Targeting enforcement to improve compliance with environmental regulations
By targeting enforcement efforts on specific segments of the regulated community, greater compliance with environmental regulations can be achieved. In this paper, the inspection minimizing targeting scheme with two groups is derived. Firms are moved at random into the target group, while escape from the target group occurs only when an inspection reveals the firm is in compliance. The optimal targeting scheme reduces inspection costs compared with the strategy suggested by Harrington (1988), where firms are moved into the target group on the basis of compliance record. However, the range of parameter values for which the optimal solution is feasible is limited.
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- Harrington, Winston, 1988. "Enforcement leverage when penalties are restricted," Journal of Public Economics, Elsevier, vol. 37(1), pages 29-53, October.
- Harford, Jon D., 1991. "Measurement error and state-dependent pollution control enforcement," Journal of Environmental Economics and Management, Elsevier, vol. 21(1), pages 67-81, July.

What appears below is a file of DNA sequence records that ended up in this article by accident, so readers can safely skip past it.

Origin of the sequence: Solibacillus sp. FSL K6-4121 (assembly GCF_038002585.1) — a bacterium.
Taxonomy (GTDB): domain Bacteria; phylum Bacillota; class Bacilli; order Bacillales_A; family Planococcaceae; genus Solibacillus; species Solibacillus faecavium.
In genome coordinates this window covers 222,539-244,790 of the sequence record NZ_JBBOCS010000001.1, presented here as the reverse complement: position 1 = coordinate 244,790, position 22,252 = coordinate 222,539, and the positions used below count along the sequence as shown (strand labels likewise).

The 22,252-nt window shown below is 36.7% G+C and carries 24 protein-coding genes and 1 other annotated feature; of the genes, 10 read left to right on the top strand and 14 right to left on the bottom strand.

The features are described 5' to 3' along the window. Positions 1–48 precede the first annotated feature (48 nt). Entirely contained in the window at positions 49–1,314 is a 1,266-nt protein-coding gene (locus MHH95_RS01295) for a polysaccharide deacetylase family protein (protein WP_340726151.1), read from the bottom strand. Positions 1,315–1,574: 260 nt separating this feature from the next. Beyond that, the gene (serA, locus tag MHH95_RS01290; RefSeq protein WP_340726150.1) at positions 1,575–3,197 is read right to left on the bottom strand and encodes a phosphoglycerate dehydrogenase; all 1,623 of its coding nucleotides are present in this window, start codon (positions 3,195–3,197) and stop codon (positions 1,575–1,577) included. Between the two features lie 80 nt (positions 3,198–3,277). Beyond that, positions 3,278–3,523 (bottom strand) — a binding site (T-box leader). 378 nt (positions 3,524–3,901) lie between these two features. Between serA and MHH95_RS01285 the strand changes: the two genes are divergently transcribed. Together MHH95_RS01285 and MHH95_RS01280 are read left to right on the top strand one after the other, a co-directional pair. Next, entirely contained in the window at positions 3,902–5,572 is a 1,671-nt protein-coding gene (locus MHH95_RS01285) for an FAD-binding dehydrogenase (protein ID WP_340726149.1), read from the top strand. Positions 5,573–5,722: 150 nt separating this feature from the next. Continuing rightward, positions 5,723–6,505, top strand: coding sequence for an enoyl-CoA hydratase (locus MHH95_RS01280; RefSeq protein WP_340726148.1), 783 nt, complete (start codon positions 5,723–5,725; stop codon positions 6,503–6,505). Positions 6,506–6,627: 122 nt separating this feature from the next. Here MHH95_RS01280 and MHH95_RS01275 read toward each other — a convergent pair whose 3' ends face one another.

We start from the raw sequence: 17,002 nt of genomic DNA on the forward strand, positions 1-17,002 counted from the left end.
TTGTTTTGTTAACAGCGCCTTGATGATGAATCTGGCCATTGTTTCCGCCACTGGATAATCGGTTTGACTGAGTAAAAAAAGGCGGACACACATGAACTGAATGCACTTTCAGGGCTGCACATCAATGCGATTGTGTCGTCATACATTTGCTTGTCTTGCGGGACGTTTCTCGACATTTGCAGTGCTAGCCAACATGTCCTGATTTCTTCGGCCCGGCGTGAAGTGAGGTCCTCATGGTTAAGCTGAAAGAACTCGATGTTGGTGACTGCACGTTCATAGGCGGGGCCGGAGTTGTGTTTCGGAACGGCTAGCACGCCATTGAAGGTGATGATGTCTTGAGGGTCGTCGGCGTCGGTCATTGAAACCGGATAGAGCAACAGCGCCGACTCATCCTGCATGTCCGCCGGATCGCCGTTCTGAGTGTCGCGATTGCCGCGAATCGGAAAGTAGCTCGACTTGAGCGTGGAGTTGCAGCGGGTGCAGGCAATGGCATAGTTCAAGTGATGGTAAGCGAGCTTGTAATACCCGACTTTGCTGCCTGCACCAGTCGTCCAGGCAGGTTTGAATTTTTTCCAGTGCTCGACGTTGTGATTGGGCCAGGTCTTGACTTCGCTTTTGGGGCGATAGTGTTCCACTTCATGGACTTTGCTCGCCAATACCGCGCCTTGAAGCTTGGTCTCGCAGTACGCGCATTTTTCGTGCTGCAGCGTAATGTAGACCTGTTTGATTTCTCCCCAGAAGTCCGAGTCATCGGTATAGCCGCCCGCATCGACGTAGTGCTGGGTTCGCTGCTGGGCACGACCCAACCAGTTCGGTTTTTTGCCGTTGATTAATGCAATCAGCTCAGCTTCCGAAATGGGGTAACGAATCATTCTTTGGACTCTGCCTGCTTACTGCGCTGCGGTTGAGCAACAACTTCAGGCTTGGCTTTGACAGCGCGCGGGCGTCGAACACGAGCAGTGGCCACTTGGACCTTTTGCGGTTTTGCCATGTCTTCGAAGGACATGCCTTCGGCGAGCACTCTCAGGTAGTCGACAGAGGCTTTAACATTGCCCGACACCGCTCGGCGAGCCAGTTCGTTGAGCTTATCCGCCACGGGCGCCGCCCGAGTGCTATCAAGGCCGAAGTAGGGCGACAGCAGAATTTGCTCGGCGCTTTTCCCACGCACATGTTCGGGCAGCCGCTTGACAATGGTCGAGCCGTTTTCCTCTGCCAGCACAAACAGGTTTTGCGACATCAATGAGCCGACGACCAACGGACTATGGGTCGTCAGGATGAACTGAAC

- Harford, Jon D. & Harrington, Winston, 1991. "A reconsideration of enforcement leverage when penalties are restricted," Journal of Public Economics, Elsevier, vol. 45(3), pages 391-395, August.
- Devon Garvie & Andrew Keeler, 1993.
"Incomplete Enforcement with Endogenous Regulatory Choice,"
873, Queen's University, Department of Economics.
- Garvie, Devon & Keeler, Andrew, 1994. "Incomplete enforcement with endogenous regulatory choice," Journal of Public Economics, Elsevier, vol. 55(1), pages 141-162, September.
- Mitchell Polinsky, A. & Rubinfeld, Daniel L., 1991.
"A model of optimal fines for repeat offenders,"
Journal of Public Economics,
Elsevier, vol. 46(3), pages 291-306, December.
- Livernois, John & McKenna, C. J., 1999. "Truth or consequences: Enforcing pollution standards with self-reporting," Journal of Public Economics, Elsevier, vol. 71(3), pages 415-440, March.
- Raymond, Mark, 1999. "Enforcement leverage when penalties are restricted: a reconsideration under asymmetric information," Journal of Public Economics, Elsevier, vol. 73(2), pages 289-295, August.
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